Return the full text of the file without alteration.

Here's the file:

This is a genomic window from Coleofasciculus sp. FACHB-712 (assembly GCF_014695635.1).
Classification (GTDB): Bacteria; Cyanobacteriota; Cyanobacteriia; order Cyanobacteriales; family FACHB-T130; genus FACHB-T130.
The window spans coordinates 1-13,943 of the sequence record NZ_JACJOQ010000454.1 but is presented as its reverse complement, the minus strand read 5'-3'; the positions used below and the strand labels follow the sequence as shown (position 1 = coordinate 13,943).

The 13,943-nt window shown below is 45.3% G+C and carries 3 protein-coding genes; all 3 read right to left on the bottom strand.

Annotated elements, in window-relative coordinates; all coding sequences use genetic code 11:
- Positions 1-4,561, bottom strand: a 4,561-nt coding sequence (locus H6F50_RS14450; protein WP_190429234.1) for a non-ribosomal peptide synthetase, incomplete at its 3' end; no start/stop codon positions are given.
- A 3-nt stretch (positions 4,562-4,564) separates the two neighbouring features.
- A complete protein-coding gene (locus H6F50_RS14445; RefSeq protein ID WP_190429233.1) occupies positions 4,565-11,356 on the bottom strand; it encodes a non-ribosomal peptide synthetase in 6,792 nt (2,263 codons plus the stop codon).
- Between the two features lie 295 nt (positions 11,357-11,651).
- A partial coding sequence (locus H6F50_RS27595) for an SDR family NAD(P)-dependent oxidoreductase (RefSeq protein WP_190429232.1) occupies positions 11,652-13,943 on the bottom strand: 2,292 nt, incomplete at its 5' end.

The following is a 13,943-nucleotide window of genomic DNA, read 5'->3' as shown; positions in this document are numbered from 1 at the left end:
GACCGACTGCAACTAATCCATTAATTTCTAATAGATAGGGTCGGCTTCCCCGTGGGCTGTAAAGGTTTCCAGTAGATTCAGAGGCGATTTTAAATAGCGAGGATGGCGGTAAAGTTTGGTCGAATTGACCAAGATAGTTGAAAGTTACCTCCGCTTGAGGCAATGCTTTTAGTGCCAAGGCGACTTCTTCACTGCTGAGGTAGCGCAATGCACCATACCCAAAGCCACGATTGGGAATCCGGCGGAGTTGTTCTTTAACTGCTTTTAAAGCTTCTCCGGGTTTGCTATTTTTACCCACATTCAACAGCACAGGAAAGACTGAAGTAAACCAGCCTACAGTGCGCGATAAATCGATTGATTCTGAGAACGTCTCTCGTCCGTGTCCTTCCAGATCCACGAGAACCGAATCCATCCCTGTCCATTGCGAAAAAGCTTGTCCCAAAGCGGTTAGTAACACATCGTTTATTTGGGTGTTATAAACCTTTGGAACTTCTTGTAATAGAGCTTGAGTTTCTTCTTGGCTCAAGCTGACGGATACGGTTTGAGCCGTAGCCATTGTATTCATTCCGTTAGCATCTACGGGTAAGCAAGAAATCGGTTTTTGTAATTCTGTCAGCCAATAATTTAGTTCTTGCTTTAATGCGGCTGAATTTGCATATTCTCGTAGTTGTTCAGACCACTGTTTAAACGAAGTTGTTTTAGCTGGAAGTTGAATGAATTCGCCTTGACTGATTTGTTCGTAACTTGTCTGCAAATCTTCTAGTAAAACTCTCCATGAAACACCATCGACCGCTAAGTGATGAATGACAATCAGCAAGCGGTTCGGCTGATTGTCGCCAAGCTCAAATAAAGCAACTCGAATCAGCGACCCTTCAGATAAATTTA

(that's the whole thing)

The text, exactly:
This is a genomic window from Coleofasciculus sp. FACHB-712 (assembly GCF_014695635.1).
Classification (GTDB): Bacteria; Cyanobacteriota; Cyanobacteriia; order Cyanobacteriales; family FACHB-T130; genus FACHB-T130.
The window spans coordinates 1-13,943 of the sequence record NZ_JACJOQ010000454.1 but is presented as its reverse complement, the minus strand read 5'-3'; the positions used below and the strand labels follow the sequence as shown (position 1 = coordinate 13,943).

The 13,943-nt window shown below is 45.3% G+C and carries 3 protein-coding genes; all 3 read right to left on the bottom strand.

Annotated elements, in window-relative coordinates; all coding sequences use genetic code 11:
- Positions 1-4,561, bottom strand: a 4,561-nt coding sequence (locus H6F50_RS14450; protein WP_190429234.1) for a non-ribosomal peptide synthetase, incomplete at its 3' end; no start/stop codon positions are given.
- A 3-nt stretch (positions 4,562-4,564) separates the two neighbouring features.
- A complete protein-coding gene (locus H6F50_RS14445; RefSeq protein ID WP_190429233.1) occupies positions 4,565-11,356 on the bottom strand; it encodes a non-ribosomal peptide synthetase in 6,792 nt (2,263 codons plus the stop codon).
- Between the two features lie 295 nt (positions 11,357-11,651).
- A partial coding sequence (locus H6F50_RS27595) for an SDR family NAD(P)-dependent oxidoreductase (RefSeq protein WP_190429232.1) occupies positions 11,652-13,943 on the bottom strand: 2,292 nt, incomplete at its 5' end.

The following is a 13,943-nucleotide window of genomic DNA, read 5'->3' as shown; positions in this document are numbered from 1 at the left end:
GACCGACTGCAACTAATCCATTAATTTCTAATAGATAGGGTCGGCTTCCCCGTGGGCTGTAAAGGTTTCCAGTAGATTCAGAGGCGATTTTAAATAGCGAGGATGGCGGTAAAGTTTGGTCGAATTGACCAAGATAGTTGAAAGTTACCTCCGCTTGAGGCAATGCTTTTAGTGCCAAGGCGACTTCTTCACTGCTGAGGTAGCGCAATGCACCATACCCAAAGCCACGATTGGGAATCCGGCGGAGTTGTTCTTTAACTGCTTTTAAAGCTTCTCCGGGTTTGCTATTTTTACCCACATTCAACAGCACAGGAAAGACTGAAGTAAACCAGCCTACAGTGCGCGATAAATCGATTGATTCTGAGAACGTCTCTCGTCCGTGTCCTTCCAGATCCACGAGAACCGAATCCATCCCTGTCCATTGCGAAAAAGCTTGTCCCAAAGCGGTTAGTAACACATCGTTTATTTGGGTGTTATAAACCTTTGGAACTTCTTGTAATAGAGCTTGAGTTTCTTCTTGGCTCAAGCTGACGGATACGGTTTGAGCCGTAGCCATTGTATTCATTCCGTTAGCATCTACGGGTAAGCAAGAAATCGGTTTTTGTAATTCTGTCAGCCAATAATTTAGTTCTTGCTTTAATGCGGCTGAATTTGCATATTCTCGTAGTTGTTCAGACCACTGTTTAAACGAAGTTGTTTTAGCTGGAAGTTGAATGAATTCGCCTTGACTGATTTGTTCGTAACTTGTCTGCAAATCTTCTAGTAAAACTCTCCATGAAACACCATCGACCGCTAAGTGATGAATGACAATCAGCAAGCGGTTCGGCTGATTGTCGCCAAGCTCAAATAAAGCAACTCGAATCAGCGACCCTTCAGATAAATTTA